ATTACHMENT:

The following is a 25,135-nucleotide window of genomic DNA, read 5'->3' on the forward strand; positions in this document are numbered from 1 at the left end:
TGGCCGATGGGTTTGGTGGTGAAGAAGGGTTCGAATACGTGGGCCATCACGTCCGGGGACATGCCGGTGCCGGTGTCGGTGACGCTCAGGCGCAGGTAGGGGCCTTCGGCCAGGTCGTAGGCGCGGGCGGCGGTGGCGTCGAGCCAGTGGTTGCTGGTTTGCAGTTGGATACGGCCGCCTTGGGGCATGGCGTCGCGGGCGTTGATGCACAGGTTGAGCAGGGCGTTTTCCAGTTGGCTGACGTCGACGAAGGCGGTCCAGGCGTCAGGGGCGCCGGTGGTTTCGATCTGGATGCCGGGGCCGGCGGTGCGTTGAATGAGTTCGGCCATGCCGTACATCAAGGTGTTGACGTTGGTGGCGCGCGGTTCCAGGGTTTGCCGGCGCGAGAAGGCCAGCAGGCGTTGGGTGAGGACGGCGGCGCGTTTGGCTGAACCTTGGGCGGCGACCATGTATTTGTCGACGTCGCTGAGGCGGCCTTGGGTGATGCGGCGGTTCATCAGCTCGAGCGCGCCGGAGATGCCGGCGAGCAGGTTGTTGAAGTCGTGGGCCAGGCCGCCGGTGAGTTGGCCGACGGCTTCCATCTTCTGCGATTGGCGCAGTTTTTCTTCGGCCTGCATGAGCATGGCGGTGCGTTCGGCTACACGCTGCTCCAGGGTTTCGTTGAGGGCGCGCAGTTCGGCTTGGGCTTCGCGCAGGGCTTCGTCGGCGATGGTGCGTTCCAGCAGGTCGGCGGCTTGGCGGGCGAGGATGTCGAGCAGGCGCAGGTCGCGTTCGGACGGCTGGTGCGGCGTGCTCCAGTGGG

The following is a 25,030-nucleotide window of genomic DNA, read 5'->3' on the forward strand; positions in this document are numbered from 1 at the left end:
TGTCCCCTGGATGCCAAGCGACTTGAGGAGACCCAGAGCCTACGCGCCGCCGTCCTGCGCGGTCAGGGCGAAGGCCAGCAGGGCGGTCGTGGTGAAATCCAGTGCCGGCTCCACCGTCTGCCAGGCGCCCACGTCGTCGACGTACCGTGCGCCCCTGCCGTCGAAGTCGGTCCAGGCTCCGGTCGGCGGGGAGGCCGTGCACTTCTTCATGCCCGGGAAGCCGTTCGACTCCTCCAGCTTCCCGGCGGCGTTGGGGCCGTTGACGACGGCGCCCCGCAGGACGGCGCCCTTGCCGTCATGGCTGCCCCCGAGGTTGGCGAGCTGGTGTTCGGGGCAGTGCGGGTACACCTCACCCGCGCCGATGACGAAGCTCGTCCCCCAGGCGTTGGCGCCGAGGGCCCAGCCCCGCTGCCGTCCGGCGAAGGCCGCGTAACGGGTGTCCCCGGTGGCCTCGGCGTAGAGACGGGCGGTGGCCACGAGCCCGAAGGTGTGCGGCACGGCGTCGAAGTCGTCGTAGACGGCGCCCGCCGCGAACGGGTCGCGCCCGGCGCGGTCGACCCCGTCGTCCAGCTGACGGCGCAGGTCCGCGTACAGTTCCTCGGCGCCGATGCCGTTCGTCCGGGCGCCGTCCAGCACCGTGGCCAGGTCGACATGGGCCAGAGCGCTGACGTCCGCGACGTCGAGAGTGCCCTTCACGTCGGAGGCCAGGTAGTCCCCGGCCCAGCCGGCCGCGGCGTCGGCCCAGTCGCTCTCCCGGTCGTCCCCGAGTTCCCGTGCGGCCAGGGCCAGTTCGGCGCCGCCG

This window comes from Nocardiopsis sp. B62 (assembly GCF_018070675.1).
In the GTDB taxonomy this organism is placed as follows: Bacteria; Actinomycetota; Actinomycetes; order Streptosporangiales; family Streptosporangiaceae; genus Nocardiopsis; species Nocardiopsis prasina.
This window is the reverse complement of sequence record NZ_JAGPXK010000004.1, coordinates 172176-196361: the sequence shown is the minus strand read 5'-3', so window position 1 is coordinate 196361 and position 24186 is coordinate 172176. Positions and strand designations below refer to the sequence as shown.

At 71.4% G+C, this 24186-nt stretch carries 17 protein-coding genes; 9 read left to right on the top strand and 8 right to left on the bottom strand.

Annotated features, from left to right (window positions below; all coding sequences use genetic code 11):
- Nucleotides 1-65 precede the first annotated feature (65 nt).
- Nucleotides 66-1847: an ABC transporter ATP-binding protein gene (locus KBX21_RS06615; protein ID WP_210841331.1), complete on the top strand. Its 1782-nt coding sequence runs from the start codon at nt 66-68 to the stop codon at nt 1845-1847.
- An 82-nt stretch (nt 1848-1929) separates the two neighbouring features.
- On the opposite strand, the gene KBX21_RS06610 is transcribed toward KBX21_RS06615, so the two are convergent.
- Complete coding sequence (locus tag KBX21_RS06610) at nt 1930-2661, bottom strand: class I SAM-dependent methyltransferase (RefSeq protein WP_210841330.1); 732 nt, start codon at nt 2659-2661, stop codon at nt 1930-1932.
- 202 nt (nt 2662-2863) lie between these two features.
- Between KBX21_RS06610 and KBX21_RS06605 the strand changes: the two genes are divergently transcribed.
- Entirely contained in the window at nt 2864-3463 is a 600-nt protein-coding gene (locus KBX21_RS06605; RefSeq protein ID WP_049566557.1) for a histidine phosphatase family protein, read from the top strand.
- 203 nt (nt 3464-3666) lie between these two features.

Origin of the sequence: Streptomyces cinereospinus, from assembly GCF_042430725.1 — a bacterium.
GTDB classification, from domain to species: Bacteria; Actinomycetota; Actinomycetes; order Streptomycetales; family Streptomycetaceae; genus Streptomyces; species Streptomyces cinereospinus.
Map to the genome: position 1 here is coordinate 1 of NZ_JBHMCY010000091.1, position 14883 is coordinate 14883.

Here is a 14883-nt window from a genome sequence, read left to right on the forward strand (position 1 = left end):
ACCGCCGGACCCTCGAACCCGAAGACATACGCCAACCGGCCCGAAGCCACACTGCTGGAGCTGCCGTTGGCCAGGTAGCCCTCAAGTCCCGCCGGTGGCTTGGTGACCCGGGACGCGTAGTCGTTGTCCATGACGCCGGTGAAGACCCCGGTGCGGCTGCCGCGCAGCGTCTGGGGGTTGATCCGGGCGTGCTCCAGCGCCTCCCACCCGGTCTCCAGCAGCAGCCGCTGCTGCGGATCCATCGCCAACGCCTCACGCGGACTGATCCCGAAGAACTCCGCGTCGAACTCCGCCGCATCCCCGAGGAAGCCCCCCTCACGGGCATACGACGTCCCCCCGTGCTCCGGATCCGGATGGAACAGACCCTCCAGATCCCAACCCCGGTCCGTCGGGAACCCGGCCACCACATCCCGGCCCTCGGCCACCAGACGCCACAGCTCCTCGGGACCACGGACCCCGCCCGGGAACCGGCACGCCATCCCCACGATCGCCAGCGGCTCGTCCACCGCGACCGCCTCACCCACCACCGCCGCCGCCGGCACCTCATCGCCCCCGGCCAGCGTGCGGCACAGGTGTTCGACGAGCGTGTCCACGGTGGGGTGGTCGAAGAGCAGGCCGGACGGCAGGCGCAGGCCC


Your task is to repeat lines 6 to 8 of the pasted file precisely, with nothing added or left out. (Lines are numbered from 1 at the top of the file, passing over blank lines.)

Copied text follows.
In the GTDB taxonomy this organism is placed as follows: Bacteria; Actinomycetota; Actinomycetes; order Streptosporangiales; family Streptosporangiaceae; genus Nocardiopsis; species Nocardiopsis prasina.
This window is the reverse complement of sequence record NZ_JAGPXK010000004.1, coordinates 172176-196361: the sequence shown is the minus strand read 5'-3', so window position 1 is coordinate 196361 and position 24186 is coordinate 172176. Positions and strand designations below refer to the sequence as shown.

At 71.4% G+C, this 24186-nt stretch carries 17 protein-coding genes; 9 read left to right on the top strand and 8 right to left on the bottom strand.